This article is about the tidal Thames. For the tunnel to divert sewage from the Thames, see Thames Tideway Scheme.

Teddington Weir marks the start of the Tideway

The Tideway is that part of the River Thames in England which is subject to tides. This stretch of water is downstream from Teddington Lock. The Tideway comprises the upper Thames Estuary including the Pool of London.


Tidal activity

Depending on the time of year, the river tide rises and falls twice a day by up to 7:m (24:ft). Because the tide goes against the outflow of fresh water from the Thames Basin, it takes longer to subside (6–9 hours) than it does to flow in (4–5 hours).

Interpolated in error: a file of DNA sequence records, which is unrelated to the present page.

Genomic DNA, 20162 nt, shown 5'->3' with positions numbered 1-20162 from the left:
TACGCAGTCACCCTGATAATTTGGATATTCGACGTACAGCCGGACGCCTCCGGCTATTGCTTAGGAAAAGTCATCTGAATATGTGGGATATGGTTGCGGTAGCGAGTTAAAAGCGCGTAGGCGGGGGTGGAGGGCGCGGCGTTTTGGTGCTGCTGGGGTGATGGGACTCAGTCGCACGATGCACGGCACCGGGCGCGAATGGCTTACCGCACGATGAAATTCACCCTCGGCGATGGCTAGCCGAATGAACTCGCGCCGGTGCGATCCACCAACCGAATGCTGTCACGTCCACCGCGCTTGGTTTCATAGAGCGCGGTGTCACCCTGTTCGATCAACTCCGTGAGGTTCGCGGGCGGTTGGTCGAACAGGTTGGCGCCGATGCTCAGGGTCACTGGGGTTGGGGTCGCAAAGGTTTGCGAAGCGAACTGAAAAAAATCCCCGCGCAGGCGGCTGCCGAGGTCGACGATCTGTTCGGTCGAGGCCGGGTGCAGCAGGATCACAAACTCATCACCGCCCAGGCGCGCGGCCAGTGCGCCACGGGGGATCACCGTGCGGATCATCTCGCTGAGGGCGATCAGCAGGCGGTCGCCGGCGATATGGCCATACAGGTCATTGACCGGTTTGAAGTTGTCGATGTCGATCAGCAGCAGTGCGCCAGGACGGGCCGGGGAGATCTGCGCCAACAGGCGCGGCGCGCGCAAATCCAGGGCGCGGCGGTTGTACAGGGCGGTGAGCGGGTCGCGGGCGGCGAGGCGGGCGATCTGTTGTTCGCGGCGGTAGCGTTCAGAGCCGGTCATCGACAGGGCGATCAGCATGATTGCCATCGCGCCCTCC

London Bridge is used as the basis for published tide tables giving the times of high tide. High tide reaches Putney about 30 minutes later.

Low-lying banks of London are naturally vulnerable to flooding by storm surges. The threat has increased due to a slow but continuous rise in high water level, caused by the extremely slow 'tilting' of Britain (up in the north and down in the south) due to post-glacial rebound and the gradual rise in sea levels due to climate change. The city and state have erected defensive barriers, including the Thames Barrier, which was constructed across the Thames at Woolwich to deal with this threat.


A Fast Response Targa 31 boat of the Marine Support Unit of the Metropolitan Police

The Tideway, often referred to as the Port of London, is managed by the Port of London Authority (PLA). The upstream limi... ...read more

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